Well he was a dick, but that’s not why.
It took me until I was almost twenty to start creating stories that I felt had the kind of creative integrity that I was hoping for, and what I didn’t understand at the time was that it was because they had my approval, and I didn’t give a flying fuck about what Wickham or anybody else thought of them. I had confidence in these stories and ideas, and one thing that they all had in common, looking back at them, was that I had allowed myself to get a bit formulaic with them. That certainly does mean that there were problematic ideological issues with them, more of an implicit than explicit nature along the lines of representation and whatnot (which obviously still counts), but I was beginning to enjoy my own stories again – and for the first time in about five years, they were stories that felt like they were distinctly my stories, that took on the forms that they took because I wanted them to, not because I wanted to prove how clever I could be.
I have managed to keep that to some extent all throughout university, though academia and studying arts most definitely had an impact – now I had a formula for being clever, and it was pretty addictive. It was also an incredibly self-conscious time in my life that I am only now beginning to wind down from; there was far more to my anxiety than just the liberal arts curriculum, but it played a big part, particularly where storytelling was concerned. This was sort of a renaissance of my “never do anything anybody else has done before” adolescent writer phase, only now I was making myself use formula, so that I could cleverly deconstruct, subvert and defeat it, and in the process show off how clever and progressive I was.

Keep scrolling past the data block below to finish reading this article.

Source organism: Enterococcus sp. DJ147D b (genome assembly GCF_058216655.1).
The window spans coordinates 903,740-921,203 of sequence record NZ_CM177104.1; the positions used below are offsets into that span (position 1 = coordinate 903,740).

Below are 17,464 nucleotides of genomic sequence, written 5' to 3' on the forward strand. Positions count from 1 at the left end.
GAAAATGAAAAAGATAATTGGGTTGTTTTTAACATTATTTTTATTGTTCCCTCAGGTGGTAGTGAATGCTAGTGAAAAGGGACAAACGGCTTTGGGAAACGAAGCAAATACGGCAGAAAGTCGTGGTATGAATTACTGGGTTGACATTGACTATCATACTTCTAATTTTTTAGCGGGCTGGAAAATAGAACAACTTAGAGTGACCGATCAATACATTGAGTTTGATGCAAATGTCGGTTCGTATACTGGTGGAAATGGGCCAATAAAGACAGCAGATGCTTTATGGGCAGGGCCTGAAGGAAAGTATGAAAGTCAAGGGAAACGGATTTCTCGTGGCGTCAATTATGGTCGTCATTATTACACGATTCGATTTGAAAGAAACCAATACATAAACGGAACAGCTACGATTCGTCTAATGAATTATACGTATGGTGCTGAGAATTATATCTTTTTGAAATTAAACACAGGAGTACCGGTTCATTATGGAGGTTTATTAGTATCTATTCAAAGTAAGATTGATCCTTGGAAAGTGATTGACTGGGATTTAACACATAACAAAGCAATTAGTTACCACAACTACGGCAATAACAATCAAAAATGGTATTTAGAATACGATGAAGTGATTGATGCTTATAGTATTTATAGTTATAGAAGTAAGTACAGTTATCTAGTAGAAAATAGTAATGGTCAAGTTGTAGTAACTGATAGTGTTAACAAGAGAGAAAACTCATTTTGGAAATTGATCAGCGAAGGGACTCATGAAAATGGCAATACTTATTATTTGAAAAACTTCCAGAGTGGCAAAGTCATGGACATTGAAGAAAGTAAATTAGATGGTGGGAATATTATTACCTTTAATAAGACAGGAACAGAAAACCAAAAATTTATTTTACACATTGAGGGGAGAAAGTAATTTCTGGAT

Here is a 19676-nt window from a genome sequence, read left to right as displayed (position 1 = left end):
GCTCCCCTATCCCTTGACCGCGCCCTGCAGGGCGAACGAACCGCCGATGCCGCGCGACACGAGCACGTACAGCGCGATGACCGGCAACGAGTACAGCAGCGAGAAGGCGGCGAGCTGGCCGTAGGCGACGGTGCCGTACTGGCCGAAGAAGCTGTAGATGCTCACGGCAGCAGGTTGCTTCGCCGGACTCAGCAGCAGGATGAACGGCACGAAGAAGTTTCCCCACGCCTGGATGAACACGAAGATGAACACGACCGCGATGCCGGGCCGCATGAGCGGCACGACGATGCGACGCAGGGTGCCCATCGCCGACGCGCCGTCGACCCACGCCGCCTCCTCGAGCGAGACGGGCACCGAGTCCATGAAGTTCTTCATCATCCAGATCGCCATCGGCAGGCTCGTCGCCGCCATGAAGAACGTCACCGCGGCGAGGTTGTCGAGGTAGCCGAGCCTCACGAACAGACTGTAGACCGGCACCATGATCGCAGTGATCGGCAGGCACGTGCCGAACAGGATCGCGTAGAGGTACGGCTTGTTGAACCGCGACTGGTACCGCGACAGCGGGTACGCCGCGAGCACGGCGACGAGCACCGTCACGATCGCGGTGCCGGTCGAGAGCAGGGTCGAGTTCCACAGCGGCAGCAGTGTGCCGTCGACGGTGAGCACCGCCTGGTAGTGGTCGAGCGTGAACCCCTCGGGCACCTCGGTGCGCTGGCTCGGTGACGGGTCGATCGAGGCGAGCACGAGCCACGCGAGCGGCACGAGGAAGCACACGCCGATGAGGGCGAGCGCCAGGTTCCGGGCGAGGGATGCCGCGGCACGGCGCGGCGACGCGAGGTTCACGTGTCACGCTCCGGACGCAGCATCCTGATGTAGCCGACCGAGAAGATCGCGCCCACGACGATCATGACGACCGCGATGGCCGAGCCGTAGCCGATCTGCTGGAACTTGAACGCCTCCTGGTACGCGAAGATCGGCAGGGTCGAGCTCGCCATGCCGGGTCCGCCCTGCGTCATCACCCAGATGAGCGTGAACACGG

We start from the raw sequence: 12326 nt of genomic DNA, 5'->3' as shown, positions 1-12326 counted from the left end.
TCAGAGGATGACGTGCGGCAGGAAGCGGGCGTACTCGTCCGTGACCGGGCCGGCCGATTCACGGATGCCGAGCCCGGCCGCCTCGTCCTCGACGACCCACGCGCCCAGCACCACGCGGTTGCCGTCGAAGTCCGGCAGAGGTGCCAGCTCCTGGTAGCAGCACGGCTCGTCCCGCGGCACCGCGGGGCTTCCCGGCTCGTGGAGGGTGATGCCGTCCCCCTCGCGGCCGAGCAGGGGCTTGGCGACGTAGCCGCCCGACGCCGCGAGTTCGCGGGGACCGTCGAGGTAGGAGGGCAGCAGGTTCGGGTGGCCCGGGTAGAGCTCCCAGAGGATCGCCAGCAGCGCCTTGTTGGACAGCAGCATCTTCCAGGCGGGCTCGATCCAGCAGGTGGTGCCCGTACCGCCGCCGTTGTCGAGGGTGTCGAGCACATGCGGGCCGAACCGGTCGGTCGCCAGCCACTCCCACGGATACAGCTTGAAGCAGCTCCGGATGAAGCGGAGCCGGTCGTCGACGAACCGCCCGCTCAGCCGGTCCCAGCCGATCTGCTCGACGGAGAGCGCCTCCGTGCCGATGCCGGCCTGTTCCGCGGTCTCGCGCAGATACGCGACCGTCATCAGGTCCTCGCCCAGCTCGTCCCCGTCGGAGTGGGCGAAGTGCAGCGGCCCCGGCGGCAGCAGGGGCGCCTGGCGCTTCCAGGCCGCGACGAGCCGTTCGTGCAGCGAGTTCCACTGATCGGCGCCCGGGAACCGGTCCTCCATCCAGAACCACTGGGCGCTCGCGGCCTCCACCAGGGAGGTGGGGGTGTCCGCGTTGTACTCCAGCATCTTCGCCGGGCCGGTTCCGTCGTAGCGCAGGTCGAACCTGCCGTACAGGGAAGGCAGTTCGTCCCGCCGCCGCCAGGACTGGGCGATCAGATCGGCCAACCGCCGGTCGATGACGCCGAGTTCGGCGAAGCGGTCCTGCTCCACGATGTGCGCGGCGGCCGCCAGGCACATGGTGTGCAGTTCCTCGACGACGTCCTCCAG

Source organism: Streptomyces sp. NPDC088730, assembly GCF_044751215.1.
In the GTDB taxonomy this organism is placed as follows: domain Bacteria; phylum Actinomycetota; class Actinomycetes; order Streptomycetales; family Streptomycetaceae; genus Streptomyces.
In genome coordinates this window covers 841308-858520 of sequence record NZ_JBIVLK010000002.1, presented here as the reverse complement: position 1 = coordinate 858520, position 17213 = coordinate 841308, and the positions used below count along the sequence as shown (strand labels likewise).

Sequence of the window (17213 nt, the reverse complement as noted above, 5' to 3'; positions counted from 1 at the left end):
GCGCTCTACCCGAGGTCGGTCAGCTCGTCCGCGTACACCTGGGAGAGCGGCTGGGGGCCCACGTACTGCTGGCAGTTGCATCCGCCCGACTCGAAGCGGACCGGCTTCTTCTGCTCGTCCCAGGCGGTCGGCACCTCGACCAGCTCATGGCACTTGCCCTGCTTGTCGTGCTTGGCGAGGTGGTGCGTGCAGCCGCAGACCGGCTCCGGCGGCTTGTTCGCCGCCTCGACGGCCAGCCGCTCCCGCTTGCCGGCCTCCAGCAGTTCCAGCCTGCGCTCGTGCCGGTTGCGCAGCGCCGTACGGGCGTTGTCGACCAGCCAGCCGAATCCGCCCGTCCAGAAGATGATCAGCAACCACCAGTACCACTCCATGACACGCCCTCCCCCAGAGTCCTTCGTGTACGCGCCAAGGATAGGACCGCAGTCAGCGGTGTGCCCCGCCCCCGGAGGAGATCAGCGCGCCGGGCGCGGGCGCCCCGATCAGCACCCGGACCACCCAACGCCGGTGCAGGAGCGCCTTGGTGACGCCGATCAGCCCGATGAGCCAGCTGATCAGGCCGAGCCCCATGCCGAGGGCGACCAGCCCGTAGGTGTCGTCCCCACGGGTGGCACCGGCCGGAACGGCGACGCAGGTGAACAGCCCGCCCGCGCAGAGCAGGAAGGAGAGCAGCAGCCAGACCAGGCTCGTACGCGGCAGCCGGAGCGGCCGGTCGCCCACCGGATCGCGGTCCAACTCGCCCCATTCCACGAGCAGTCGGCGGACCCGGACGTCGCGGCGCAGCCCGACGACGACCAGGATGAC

I remember being a teenager and seeing movies that had that smug air of superiority to them, that “look at how self-aware I am” velvety greasiness, and it took me a while to recognise that I’d started crafting stories that my younger self would have had the exact same reaction to. I had started telling stories for political reasons, not because I liked the stories themselves.
The biggest test for myself in terms of confronting this new storytelling agenda of mine was when I decided to write Tallulah. I’ve ranted about Tallulah a lot on this blog, which is not surprising when you consider that I created this blog more or less for the express purpose of ranting about Tallulah. It is the book that I have come the farthest with, the book that I had the strongest commitment to in terms of the way I managed and invested my time in writing it and how long I did it for. It is also the most self-conscious, politically swayed piece of writing I have ever produced outside of an academic assignment; it is, I think, a prime example of a writer trying their damnedest to avoid conventional storytelling at all costs.